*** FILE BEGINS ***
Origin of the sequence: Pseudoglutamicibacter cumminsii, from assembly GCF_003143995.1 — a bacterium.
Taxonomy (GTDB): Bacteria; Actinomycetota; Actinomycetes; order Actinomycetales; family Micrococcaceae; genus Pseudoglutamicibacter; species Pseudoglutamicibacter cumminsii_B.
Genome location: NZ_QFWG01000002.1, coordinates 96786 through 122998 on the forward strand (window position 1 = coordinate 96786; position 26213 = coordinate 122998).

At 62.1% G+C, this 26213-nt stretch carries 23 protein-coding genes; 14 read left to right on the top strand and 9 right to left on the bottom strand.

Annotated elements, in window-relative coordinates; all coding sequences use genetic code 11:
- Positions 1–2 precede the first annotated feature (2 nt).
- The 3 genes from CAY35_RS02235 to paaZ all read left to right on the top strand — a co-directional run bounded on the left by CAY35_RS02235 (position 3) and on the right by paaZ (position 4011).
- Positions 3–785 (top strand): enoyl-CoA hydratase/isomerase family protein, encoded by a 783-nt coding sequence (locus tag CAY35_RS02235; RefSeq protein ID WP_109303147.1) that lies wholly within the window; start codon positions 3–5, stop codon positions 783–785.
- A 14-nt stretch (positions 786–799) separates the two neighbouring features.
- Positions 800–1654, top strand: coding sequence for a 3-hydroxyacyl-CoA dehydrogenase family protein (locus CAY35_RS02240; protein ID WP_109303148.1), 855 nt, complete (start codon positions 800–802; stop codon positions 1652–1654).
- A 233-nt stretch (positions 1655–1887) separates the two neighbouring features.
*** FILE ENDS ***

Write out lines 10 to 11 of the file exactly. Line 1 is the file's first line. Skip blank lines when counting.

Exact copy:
- Positions 800–1654, top strand: coding sequence for a 3-hydroxyacyl-CoA dehydrogenase family protein (locus CAY35_RS02240; protein ID WP_109303148.1), 855 nt, complete (start codon positions 800–802; stop codon positions 1652–1654).
- A 233-nt stretch (positions 1655–1887) separates the two neighbouring features.